The following topics are included, among others:

  • Wills, deeds and inventories from mediaeval times onwards
  • Chelsfield hamlets – Pratts Bottom, Green Street Green, Well Hill, Maypole The Manors of Chelsfield, Hewitts, Goddington and Norsted
  • Emigrants from Chelsfield
  • Chelsfield people and family history
  • St. Martin’s Church – much hitherto unpublished material
  • The great Chelsfield inheritance Court case, 1726-1733
  • Lilleys Farm – a well-documented history with a tragic end

If you would like to buy a copy, please send your name, address, telephone number, and e-mail address to GD Copus, 17 Oakdale Road, Tunbridge Wells, TN4 8DS.

It is also available to buy online:

  • Chelsfield Chronicles: Annals of a Kentish Parish (amazon.co.uk) - Click here
 Back to top

Development of The Estate

Over the years there have been four major challenges to the covenant of one house per plot. The first went to the High Court on 28 July 1958, the others all went to the Lands Tribunal and were heard on 29 March 1961 , 25 March 1965 and the most recent on 5 October 1987. I n every case the validity of the covenant was upheld and the application to build in breach of it refused.

In addition to these full blown legal challenges there have been numerous cases where the gentle art of persuasion has had a similar effect, happily resulting in prevention of the need to go to the extent of fighting a Court case.

The covenants were administered by Homesteads Limited down to 1984 when the Association took over. The Association considers it hard to overstate the importance of the covenants. Many times this has been emphasised by members at AGMs by giving the Management Council a clear and firm mandate to enforce the covenant and by the creation of a fighting fund which is reserved in the accounts.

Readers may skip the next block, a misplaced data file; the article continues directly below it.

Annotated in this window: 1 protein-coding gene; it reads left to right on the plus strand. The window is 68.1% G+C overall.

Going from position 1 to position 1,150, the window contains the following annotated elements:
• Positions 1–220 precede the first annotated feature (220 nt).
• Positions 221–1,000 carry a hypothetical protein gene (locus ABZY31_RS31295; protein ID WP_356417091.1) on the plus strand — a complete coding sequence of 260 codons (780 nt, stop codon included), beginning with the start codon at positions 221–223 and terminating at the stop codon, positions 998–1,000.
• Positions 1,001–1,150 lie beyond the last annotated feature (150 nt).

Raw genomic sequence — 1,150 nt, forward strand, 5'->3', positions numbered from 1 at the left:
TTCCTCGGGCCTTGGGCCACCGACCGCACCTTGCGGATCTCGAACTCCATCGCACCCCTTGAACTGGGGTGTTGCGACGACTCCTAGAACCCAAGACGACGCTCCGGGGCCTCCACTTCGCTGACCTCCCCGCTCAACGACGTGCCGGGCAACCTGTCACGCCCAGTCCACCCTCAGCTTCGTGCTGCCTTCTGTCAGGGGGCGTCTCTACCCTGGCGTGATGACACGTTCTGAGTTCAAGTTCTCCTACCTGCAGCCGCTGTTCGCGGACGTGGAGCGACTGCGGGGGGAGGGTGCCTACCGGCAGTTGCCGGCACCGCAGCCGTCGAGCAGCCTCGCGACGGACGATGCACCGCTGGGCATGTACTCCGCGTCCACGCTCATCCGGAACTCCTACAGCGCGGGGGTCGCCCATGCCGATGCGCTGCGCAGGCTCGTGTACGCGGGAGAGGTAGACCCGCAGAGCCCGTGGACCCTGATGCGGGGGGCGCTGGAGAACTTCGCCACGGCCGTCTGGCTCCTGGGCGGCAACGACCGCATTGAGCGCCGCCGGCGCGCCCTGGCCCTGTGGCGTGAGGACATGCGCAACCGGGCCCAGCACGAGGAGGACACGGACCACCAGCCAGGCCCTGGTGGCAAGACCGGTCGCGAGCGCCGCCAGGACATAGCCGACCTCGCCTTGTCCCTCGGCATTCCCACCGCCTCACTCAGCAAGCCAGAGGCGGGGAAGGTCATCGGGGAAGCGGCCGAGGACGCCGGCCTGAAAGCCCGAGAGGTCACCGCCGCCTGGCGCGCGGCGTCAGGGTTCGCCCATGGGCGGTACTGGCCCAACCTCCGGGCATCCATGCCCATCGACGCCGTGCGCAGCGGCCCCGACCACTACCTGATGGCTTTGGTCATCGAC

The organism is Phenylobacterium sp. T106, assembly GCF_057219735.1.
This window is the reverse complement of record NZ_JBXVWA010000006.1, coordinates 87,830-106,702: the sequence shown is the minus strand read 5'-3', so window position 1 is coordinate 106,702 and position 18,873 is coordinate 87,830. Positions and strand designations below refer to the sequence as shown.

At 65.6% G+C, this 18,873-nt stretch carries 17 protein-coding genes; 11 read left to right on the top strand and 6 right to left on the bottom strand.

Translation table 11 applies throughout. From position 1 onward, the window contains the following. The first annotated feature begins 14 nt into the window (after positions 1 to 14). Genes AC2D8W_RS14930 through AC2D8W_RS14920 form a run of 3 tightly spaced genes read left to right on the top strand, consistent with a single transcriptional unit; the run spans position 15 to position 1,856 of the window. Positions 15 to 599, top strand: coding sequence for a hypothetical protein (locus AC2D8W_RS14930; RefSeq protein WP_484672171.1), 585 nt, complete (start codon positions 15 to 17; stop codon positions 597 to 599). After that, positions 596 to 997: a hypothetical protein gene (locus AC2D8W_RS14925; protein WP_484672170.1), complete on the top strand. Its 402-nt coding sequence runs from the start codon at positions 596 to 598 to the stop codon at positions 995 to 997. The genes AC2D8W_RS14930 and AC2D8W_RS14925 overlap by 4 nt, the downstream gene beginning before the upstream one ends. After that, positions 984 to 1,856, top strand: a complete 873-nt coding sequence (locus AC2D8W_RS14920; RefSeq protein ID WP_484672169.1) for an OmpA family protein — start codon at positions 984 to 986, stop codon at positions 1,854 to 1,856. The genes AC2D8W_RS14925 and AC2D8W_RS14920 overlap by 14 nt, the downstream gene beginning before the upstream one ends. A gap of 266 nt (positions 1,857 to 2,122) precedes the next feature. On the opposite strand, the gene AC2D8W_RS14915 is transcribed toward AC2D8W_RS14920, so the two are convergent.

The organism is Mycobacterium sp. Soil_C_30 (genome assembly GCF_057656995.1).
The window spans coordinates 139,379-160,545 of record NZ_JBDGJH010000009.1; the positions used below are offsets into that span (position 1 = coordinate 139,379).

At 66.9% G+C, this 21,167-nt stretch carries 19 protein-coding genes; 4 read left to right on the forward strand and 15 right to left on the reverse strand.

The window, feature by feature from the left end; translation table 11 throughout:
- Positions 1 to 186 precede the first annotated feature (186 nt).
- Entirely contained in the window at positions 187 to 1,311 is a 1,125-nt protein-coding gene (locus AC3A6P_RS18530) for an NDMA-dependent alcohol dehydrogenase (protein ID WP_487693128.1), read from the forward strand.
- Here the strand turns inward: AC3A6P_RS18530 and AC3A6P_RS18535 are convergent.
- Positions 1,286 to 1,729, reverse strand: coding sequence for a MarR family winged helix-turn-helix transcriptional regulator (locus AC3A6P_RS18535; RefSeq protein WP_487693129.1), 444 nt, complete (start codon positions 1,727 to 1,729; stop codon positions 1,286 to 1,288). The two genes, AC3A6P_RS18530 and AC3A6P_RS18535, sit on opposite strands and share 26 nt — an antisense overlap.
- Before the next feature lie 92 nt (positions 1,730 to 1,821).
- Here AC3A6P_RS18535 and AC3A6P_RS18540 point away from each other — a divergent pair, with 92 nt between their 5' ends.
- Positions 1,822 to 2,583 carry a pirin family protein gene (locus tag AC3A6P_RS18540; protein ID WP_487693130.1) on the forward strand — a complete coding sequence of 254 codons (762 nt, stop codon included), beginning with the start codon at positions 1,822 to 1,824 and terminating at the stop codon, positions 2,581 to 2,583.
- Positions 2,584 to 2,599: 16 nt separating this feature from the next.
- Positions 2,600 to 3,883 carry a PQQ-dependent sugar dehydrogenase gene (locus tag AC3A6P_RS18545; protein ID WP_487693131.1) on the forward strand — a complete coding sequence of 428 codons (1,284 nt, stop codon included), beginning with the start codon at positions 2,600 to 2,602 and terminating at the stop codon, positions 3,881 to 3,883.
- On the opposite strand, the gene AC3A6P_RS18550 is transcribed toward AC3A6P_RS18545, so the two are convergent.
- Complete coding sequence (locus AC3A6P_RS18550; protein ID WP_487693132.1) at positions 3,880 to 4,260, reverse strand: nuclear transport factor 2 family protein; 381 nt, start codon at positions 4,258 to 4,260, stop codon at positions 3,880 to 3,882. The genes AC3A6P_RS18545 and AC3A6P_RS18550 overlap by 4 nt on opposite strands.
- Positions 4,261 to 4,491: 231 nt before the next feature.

Some argue that with the passage of years times change and the covenants should now be regarded as obsolete. Whilst it is true that a very few people have put up extensions without permission the vast majority come to live on the Park to enjoy the environment which maintaining the spirit of the covenant enhances. Trees are just as important to us and we are lucky to have an active and knowledgeable tree warden. The firm view of the Management Council (which represents the views expressed by so many members) is that far from detracting from the desirability and enforceability of the covenants the passage of time and continued observance simply makes the future maintenance of the covenants increasingly important.

 Back to top

Estate Maps and Postcodes

Chelsfield Park Estate Map

Please click the image for a larger plan.

Chelsfield Park Post Codes

Road Numbers Post Code
Brimstone Close All BR6 7ST
Chelsfield Hill All BR6 7SL
Church Road All BR6 7SN
Homestead Road Odd 1-49 BR6 6HN
Even 2-40 BR6 6HW
Julian Road Odd 1-39 BR6 6HT
Even 2-40 BR6 6HU
Oxenden Wood Road 1-25 and 27 BR6 6HR
26 and 28-55 BR6 6HP
Roseneath Close All BR6 7SR
Sevenoaks Road All BR6 7SE
The Hillside All BR6 7SD
The Meadows All BR6 6HS
The Meadway All BR6 6HH
The Woodlands All BR6 6HL
Worlds End Lane Odd 183-227 BR6 6AT
Odd 229-239 BR6 7SS
Even 116-174 BR6 6AS
Even 176-188 BR6 7SS
 Back to top

Millennium Booklet

In 2001 a booklet was produced to commemorate 75 years of the history of Chelsfield Park.

 Back to top